Julius Plenz – Blog

Go: First Impressions

I’ve been experimenting with the Go Programming Language for the past few days. (Thanks to Jürgen, who held two introduction sessions at work.) I have not dived very deeply into the language, but already I feel it suits me pretty well.

Go is a really clean and simple, yet powerful language. Here’s what I like so far:

I have not really fully grasped the importance of interfaces, but I guess I’ll come to that in a few days.

So far, there’s one thing I don’t like: The error checking idiom

result, err := function(...)
if err != nil {
    // handle error

It’s not the multi-value return… I find that much better than the usual try-catch-blocks. (Quote Rob Pike: “errors are not exceptional!”) It’s just that I’d like to check for an error, not if the error is not nothing. From a logician’s point of view it’s the same. But I believe if you could somehow write if err { ... } the code would be so much more readable. Why can’t nil be cast to the Bool type false?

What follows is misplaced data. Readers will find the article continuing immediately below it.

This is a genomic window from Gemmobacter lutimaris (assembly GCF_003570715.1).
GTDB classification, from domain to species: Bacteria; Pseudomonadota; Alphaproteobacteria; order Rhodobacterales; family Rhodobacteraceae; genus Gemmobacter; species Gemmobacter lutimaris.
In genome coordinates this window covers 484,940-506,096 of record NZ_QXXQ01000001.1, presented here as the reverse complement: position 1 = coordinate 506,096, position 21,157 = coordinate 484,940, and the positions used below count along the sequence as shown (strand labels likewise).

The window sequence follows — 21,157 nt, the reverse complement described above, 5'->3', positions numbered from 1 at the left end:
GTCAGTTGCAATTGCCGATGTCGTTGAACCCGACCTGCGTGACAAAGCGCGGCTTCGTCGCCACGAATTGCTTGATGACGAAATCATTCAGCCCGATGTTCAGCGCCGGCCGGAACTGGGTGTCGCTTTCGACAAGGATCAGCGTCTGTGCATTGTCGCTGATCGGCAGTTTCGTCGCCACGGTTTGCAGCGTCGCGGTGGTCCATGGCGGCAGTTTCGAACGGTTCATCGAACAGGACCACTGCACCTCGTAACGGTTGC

Go is really easy to start with. It took me all of one hour to do a simple client-server-application than can pass a Go struct using net/rpc.

But I am not really sure yet how well Go scales. That is, how much parallelisation is actually good. I did a little coding exercise: On my system, grep is CPU-bound when the relevant files are in the disk cache. So I thought, maybe I can simply create a multithreaded grep in Go.

I have a simple version (simple as in: it emulates fgrep -IR) that uses one goroutine for every file. The workers themselves are sent over a channel (a “channel of channels”) so that the order of output files resembles the order of files checked.

However, my grep is an order of magnitude slower than the real grep. I tried using the profiler, but I haven’t gotten any meaningful results out of it. If you have a clue to that problem, please write me an e-mail!

posted 2012-10-27 tagged golang